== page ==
Cracking the code: comprehending the DGS code of conduct

Hang on for a minute...we're trying to find some more stories you might like.


Email This Story






Tessa Brown

More stories from Tessa Brown

Sarah Major

More stories from Sarah Major

Issue 5
May 18, 2018
Claire Pikul

More stories from Claire Pikul

Gabrielle Bartkeviciute

More stories from Gabrielle Bartkeviciute

May 5, 2017
May 4, 2017
March 10, 2017
March 9, 2017
Eileen Tyrrell

More stories from Eileen Tyrrell

June 2, 2017
June 1, 2017
May 19, 2017
May 18, 2017
Megan Albers

More stories from Megan Albers

Introduction:

The DGS Code of Conduct is a set of rules and guidelines that DGS athletes and students must follow in order to participate in sports and activities. The DGS staff created these guidelines in order to keep students and athletes at DGS healthy and safe.
However, some have raised concerns that most DGS students don’t fully understand the proper rules and guidelines of the athletic code of conduct like they should. Other concerns are that students don’t understand the levels of punishment or consequences of breaking the rules.

To help students become more aware of what the code of conduct is and how it’s enforced here at DGS within different sports and activities, the Blueprint staff took a closer look into how the code is enforce, how coaches feel about the code, how students understand the code and what it means to everyone involved in the DGS community.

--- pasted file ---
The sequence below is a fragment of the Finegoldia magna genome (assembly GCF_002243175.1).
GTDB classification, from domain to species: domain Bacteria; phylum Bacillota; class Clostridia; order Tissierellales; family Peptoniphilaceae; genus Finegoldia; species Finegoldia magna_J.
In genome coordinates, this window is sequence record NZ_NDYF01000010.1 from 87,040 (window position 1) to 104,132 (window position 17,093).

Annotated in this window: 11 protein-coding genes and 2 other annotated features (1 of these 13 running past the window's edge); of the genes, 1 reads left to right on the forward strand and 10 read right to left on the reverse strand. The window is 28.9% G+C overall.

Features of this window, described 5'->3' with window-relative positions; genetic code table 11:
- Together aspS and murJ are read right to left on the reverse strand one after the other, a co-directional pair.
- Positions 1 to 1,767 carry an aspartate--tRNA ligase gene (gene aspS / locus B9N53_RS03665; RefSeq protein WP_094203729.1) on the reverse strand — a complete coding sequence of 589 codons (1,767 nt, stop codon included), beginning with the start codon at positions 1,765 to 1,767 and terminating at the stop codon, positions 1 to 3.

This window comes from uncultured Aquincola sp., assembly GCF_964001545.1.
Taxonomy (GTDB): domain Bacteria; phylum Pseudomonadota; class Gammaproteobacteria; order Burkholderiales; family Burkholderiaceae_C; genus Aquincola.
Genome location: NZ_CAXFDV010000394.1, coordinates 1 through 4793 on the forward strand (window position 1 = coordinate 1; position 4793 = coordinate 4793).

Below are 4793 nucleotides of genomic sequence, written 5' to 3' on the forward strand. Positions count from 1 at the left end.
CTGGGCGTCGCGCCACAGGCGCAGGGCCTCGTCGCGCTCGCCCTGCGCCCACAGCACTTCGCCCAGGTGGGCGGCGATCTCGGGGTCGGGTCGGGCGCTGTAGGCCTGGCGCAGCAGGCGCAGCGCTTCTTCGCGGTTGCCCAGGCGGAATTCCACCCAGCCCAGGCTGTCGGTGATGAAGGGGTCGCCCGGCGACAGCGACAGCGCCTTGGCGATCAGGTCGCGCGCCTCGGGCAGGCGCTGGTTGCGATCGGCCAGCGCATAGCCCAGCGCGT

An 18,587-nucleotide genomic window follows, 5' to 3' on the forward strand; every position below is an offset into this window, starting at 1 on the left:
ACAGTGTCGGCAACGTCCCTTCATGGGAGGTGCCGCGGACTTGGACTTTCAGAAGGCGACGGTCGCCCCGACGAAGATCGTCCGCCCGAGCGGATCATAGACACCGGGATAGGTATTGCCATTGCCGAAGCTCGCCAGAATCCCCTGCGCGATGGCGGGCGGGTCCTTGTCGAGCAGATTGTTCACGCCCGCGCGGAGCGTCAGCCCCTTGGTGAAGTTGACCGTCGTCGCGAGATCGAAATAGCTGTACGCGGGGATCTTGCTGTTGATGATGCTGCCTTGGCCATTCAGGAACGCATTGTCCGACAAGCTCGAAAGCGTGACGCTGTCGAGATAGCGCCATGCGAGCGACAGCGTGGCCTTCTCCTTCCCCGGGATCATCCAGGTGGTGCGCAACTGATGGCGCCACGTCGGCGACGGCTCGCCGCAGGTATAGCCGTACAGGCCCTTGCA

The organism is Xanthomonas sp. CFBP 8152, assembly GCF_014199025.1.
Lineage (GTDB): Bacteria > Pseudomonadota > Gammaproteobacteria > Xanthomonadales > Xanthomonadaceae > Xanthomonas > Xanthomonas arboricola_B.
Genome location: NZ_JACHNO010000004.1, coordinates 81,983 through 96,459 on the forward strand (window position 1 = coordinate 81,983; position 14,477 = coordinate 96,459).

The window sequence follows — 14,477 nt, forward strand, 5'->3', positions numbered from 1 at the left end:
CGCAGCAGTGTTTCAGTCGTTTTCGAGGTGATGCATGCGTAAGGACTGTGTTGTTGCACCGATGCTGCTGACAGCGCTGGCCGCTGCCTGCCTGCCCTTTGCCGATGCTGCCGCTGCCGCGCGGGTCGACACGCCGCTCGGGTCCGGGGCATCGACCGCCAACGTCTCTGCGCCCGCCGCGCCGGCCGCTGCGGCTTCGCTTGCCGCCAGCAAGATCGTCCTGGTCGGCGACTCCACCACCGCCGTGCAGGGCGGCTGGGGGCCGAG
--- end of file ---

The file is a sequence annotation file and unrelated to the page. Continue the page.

DGS staff addresses stereotypes that surround code of conduct:

Diana Benoist, the Student Assistance Coordinator, and Randall Konstans, the Athletic Director, interact with players and students who break the code and, therefore, have a solid understanding of the code.

Because the code does not state who is in charge of enforcing it, people often question who is responsible for enforcing the athletic and activities code. Whenever a report comes in from the police, from a coach or an anonymous source, Athletic Director Konstans investigates accordingly.

As the Student Assistance Coordinator, Benoist works with students who seek to reduce their suspension following their first violation of the code. She also plays a small role in determining whether or not a student is punished for their breaking of the code.

“Mr. Konstans makes the decision, I know that he often consults with other administration, I know he informs them, for sure, but consults them if there’s any discussion needed,” Benoist said.

Although there is a belief that coaches avoid reporting their team’s code violations in order to keep their players on the field, Konstans claimed that coaches play no role involved in determining an athlete’s punishment.